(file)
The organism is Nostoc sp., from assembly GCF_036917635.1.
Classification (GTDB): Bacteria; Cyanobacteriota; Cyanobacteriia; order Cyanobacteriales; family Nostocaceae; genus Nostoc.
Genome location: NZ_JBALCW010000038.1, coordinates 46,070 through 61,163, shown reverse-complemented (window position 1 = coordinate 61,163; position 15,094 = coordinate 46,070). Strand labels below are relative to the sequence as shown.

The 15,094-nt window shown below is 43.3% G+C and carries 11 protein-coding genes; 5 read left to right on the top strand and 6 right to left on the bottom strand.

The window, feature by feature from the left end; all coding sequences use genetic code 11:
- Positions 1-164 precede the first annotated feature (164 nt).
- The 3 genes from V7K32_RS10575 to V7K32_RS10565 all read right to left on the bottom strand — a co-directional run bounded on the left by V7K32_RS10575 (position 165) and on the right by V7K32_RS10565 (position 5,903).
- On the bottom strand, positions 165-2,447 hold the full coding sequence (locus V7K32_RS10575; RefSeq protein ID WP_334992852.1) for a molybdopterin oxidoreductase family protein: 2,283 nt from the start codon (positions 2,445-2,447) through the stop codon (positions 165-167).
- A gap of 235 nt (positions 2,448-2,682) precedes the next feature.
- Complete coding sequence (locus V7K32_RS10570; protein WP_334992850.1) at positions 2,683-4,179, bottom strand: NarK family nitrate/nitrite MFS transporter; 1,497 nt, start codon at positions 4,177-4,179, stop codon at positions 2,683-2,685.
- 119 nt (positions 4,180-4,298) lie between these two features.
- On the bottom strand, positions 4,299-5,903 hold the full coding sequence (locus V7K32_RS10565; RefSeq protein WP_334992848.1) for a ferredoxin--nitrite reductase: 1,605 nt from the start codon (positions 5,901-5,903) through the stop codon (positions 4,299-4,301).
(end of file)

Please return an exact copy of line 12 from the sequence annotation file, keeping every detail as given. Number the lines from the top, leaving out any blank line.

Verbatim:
- On the bottom strand, positions 4,299-5,903 hold the full coding sequence (locus V7K32_RS10565; RefSeq protein WP_334992848.1) for a ferredoxin--nitrite reductase: 1,605 nt from the start codon (positions 5,901-5,903) through the stop codon (positions 4,299-4,301).